Newly discovered young brown dwarfs with masses of 50 and 25 times the mass of Jupiter orbit each other at a distance of about 20 billion miles (six times the distance of Pluto from the Sun). Credit: K. Luhman (Harvard-Smithsonian Center for Astrophysics)
One possible explanation for the origin of brown dwarfs is that they are born in the same way as stars. Stars form in huge interstellar clouds in which gravity causes clumps of gas and dust to collapse into "seeds," which then steadily pull in more and more material until they grow to become stars. However, when this process is studied in detail by computer, many simulations fail to produce brown dwarfs. Instead, all the seeds grow into full-fledged stars. This result led some astronomers to wonder if brown dwarfs and stars are created in different ways.

"In one alternative that has been proposed recently," explains Luhman, "the seeds in an interstellar cloud pull on each other through their gravity, causing a slingshot effect and ejecting some of the seeds from the cloud before they have a chance to grow into stars. These small bodies are what we see as brown dwarfs, according to that hypothesis."

Testing these ideas for the birth of brown dwarfs is hampered by the fact that brown dwarfs are normally extremely faint and hard to detect in the sky. For most of their lives, they are not hot enough to ignite hydrogen fusion, so they do not shine brightly like stars, and instead are relatively dim like planets. However, for a short time immediately following their birth, brown dwarfs are relatively bright due to the leftover heat from their formation. As a result, brown dwarfs are easiest to find and study at an age of around 1 million years, which is newborn compared to the 4.5 billion year age of our Sun.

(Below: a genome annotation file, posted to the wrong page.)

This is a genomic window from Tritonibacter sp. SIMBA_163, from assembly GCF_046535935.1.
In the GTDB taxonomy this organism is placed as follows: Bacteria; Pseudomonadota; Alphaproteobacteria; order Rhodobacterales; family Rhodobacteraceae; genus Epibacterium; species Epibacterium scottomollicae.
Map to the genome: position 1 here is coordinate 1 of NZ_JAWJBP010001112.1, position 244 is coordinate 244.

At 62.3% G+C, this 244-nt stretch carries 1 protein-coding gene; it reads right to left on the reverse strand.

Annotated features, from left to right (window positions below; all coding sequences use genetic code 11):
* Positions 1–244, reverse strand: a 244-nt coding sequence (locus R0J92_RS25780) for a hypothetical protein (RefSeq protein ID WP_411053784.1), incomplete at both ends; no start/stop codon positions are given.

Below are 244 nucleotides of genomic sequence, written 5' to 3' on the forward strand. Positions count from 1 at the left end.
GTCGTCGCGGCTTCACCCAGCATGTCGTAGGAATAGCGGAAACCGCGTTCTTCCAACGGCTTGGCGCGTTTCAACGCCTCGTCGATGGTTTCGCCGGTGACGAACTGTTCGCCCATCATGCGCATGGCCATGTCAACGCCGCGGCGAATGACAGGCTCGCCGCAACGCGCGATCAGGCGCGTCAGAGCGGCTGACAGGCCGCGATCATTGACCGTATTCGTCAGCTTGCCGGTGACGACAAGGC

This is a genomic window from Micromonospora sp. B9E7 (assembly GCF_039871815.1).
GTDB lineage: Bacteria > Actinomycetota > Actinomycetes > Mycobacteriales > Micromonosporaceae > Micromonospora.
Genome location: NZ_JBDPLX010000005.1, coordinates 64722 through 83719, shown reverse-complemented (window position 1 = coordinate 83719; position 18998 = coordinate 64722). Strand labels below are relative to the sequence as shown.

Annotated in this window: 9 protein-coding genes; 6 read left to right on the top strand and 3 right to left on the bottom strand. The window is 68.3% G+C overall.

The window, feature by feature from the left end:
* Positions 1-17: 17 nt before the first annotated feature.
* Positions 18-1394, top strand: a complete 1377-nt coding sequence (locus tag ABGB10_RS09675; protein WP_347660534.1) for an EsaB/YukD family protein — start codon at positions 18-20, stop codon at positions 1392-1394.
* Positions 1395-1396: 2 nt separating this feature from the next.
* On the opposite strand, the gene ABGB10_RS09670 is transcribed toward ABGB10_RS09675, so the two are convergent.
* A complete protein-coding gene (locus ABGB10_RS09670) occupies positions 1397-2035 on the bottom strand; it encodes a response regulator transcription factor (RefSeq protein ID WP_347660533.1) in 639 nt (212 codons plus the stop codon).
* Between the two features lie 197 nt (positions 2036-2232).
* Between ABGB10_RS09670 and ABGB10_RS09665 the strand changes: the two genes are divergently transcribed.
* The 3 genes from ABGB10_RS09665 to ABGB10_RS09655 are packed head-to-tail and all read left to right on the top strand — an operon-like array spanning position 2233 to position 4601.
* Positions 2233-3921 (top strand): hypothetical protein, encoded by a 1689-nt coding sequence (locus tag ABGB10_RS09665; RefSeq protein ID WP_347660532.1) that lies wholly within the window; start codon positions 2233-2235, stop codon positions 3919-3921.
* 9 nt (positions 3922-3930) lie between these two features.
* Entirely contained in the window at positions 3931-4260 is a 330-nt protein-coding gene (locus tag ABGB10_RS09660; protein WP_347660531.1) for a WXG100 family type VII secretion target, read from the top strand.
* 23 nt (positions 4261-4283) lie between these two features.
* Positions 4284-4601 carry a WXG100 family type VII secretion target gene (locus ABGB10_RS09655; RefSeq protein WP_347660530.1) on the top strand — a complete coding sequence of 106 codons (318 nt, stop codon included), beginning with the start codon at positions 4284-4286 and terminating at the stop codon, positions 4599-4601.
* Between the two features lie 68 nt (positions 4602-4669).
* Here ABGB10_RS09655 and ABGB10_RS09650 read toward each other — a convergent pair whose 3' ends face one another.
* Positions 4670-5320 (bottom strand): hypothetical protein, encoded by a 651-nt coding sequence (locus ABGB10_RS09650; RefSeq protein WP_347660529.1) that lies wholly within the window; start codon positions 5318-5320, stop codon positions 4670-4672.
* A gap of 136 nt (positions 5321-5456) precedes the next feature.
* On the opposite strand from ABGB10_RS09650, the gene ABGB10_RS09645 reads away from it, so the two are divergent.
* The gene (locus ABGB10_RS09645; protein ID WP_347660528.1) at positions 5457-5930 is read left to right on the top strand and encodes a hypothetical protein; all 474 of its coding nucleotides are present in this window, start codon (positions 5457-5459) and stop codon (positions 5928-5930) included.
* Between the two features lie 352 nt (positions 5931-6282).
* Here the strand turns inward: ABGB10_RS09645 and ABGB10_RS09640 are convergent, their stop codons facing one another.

Taking advantage of this fact, Luhman searched for newborn brown dwarfs in a cluster of young stars located 540 light-years away in the southern constellation of Chamaeleon. Luhman conducted his search using one of the two 6.5-meter-diameter Magellan telescopes at Las Campanas Observatory in Chile, which are among the largest telescopes in the world.